Lessons I’m Learning from my Mother….Sihi Kootu & More

“My mother is my best friend”….the old chestnut holds true with me as well…
Admittedly, I can go on for ages about how her children received immense priority ultimately leading up to her sacrificing her best career years in order to render us all a warm home. With a husband whose job entails touring the country half the month & three children, two of whom are really hooligans disguised as chubby little boys, the cacophony & chaos can prove challenging and not just in terms of time. I can write about how her face beams with a blend of pride and satisfaction when people notice me as her mirror image and how the same face cringes when some mistakenly mention otherwise! I can write about how she thoughtfully scribes the sweetest( and longest!) messages that prompt me to effortlessly tear up 10,000 miles away and how she indefatigably listens to me blather for hours about the most inane topics. I can write about how she instilled the love of God in our hearts at a tender age thereby guiding us to live a life saturated with faith. I can also write about how she perpetually corrects our lapses and how she relentlessly eludes us from the poisons of revenge.
However,  I won’t.
Today I want to share with you the lessons I am LEARNING from her….
To say she is the epitome of patience is practically an understatement and this can be vouched for by any soul that’s crossed paths with her. The worst of agitations don’t trigger her to bring the roof down. She is the icy water that douses fiery hot heads! As a teen, I learnt the rewards patience can bestow upon one….the learning continues…

Her calm demeanor culminates as her biggest strength. Recalling the pandemonium that joint families can be subjected to, it dawns on me that her serene silence and smile nonchalantly answered most circumstances. My learning continues….

Trying times bizarrely are directly proportional with her degrees of optimism. Needless to say, much needed. Hope is never a dearth at home and that’s saying something.
When life hands lemons, she musters up courage and emerges a winner. She protectively continues to stand up for us in our toughest times and is indubitably my pillar of strength. I continue to learn and if only I can soak in one drop in that ocean of optimism…..

Among the many feathers in a mother’s cap, she also transpires as a long distance constant cooking coach, guiding me gently and indulgently through the complications of it all, awaiting reviews from a hungry son in law. Although I picked up the the basics of Madhwa Cuisine under my mother in law’s unremitting tutelage, there are some recipes that I continue to learn from my mother….Sihi Kootu is one such. How can I possibly forget devouring bowl after bowl of Sihi Kootu with warm rice as I rushed back home from school? Or when I visited the same home with a husband by my side,  15 years later?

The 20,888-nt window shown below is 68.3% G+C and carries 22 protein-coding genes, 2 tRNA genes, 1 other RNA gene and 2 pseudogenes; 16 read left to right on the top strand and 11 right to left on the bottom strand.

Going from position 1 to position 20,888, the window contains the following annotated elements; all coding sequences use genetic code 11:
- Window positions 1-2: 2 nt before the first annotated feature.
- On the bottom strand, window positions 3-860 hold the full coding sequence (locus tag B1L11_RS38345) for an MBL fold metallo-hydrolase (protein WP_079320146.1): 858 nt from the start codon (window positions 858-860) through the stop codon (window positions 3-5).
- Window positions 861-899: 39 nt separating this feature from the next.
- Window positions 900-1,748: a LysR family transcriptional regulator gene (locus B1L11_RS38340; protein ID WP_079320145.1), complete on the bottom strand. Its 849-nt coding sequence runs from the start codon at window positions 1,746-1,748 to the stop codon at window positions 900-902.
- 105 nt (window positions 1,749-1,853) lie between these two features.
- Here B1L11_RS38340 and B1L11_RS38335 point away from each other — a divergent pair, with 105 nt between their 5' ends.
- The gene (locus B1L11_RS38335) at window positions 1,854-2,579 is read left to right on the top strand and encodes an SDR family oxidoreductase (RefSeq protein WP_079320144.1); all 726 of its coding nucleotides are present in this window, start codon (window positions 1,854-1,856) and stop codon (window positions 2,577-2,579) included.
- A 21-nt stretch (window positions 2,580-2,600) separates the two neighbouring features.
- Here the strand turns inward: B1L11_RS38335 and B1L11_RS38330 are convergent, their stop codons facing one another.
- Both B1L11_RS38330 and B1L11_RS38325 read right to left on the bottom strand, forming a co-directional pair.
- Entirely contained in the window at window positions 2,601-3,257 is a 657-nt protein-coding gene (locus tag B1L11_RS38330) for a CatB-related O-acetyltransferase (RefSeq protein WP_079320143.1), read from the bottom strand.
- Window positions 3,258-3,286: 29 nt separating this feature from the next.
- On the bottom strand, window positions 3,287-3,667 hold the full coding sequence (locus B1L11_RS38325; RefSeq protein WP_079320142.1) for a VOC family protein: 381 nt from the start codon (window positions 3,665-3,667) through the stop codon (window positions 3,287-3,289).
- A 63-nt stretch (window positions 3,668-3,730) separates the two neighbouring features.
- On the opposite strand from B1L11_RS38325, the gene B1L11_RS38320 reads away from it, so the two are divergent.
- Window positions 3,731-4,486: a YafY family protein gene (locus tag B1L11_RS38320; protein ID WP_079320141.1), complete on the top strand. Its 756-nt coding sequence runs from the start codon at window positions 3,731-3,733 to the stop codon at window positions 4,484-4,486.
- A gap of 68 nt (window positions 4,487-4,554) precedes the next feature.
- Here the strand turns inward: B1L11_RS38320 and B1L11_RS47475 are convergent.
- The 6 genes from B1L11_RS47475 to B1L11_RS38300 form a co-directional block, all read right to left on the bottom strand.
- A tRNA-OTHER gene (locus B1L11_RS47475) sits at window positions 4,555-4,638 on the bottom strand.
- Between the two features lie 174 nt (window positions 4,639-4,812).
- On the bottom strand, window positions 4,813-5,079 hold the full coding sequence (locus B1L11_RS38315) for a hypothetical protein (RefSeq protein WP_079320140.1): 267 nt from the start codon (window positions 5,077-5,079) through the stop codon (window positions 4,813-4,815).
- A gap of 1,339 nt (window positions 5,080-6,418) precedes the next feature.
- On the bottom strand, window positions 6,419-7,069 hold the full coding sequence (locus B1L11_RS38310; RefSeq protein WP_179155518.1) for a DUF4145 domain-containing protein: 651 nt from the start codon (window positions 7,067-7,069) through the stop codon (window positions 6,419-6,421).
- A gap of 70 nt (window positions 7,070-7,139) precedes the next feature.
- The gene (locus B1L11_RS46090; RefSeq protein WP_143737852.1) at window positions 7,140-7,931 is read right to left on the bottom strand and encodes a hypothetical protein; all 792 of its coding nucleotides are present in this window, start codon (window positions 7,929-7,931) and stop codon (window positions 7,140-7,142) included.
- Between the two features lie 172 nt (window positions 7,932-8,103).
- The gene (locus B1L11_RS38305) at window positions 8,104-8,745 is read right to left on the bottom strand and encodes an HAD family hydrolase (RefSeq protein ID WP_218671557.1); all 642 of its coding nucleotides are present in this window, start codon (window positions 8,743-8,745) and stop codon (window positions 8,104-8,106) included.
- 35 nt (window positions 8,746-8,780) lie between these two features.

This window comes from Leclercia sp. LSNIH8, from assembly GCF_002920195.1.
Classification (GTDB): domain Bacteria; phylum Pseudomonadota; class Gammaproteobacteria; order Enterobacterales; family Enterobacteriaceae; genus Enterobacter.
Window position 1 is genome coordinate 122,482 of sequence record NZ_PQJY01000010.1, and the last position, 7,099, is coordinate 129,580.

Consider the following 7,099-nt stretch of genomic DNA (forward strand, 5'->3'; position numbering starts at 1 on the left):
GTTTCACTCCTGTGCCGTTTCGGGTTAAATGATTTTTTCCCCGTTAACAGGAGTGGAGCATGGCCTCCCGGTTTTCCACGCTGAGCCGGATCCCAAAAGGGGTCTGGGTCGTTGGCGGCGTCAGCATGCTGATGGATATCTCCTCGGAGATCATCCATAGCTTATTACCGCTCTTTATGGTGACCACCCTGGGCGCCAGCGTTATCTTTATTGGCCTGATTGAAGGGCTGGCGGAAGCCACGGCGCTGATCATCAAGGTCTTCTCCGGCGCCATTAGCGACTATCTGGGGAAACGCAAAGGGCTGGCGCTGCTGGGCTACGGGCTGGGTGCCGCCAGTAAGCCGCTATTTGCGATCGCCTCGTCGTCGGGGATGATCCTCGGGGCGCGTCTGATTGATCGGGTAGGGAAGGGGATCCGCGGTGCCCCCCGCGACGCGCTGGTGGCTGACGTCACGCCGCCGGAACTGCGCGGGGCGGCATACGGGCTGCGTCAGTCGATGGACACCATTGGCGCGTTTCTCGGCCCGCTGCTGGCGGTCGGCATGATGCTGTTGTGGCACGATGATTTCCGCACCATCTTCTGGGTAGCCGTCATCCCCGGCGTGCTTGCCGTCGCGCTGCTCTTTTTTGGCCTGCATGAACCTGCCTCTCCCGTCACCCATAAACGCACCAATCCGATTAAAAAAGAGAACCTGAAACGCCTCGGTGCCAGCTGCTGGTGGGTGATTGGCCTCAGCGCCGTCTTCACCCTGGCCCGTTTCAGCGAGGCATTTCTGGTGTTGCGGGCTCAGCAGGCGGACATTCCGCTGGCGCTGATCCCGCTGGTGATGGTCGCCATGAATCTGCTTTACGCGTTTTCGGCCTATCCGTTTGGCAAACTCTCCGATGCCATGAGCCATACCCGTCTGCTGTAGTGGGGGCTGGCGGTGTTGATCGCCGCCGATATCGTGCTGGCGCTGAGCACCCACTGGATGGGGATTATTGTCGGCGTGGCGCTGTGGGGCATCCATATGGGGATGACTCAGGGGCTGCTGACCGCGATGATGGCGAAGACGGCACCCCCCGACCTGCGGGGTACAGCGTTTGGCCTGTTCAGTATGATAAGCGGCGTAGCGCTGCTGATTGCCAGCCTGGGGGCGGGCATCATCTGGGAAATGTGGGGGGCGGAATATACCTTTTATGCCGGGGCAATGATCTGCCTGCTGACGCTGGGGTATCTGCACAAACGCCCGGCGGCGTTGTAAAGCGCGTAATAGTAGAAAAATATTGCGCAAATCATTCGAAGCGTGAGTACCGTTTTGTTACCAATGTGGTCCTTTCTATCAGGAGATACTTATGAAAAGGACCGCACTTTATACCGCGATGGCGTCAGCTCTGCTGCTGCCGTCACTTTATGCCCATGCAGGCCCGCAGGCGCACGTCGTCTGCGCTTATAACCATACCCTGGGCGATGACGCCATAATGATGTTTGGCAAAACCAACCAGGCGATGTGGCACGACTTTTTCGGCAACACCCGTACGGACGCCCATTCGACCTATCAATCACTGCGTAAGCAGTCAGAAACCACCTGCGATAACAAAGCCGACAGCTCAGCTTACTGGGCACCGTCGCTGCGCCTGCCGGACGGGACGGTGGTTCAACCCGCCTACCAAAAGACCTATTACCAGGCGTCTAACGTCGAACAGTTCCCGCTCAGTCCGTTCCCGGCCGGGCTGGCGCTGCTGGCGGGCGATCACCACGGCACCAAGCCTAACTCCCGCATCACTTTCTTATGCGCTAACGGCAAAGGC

We now arrive at the kitchen of my mother’s home, wafting with  aromas of a simmering Sihi Kootu!


The recipe has flawlessly been passed down the many generations: what my mom learnt from my great grandmother, I learn from my mom. While my great grandmother laboriously and painstakingly ground the spices and coconut in a mammoth stone mortar & pestle, we get away with a turn of a knob! “It doesn’t taste the same”, my mom says.
Sihi means sweet in Kannada & Kootu basically belongs to the sambar/stew family which means it is rich in dal, coconut & vegetables. I feel the need to clarify that it’s not necessarily sweet but mainly called so to ensure that it’s not confused with another Kootu, the ‘Kharaddu’ meaning Spicy.
The addition of pepper & dry chillies impart a subtle heat to the dish. Byadgi (mildly spicy but adds colour) & Guntoor (very spicy but doesn’t add much colour) are the two types of dry chillies used and together they create a balanced combination. There’s jaggery, which is a mandatory in Madhwa cuisine that lends a sweet note to the dish that when mixed with ghee(clarified butter) and rice can easily become a feast for the Gods! Dal i.e. Toor Dal is added in a slightly generous quantity than regular sambars to give a thicker, creamier consistency. With a whole lot of Dal(lentils), Veggies, & a medley of spices, this authentic South Indian Vegan dish is a bowl of warmth & comfort.

The learning continues….

I hope you try this recipe and I would love me a feedback:) Also, I’m trying my hand at food photography and styling these days….I do hope you like these pictures!


3/4th cup Toor Dal
Roughly 3 cups of chopped vegetables like Beans, Carrots, Chayote, Potatoes & legumes like pigeon peas & Padpi lilva
1.5 tbsp jaggery
10 curry leaves
Salt to taste
For the masala paste –
1.5 tbsp urad dal
3 Guntoor dry red chilles(very spicy)
5 Byadgi Dry Red chillies( a little less spicy)
3/4 tsp peppercorns
1/2 cup fresh grated coconut
For tempering –
1 tsp of oil
1 tsp of mustard seeds
1 tsp urad dal
A good pinch of Hing/AsafoetidaMETHOD
1. Pressure cook toor dal with 2.5-3 times the water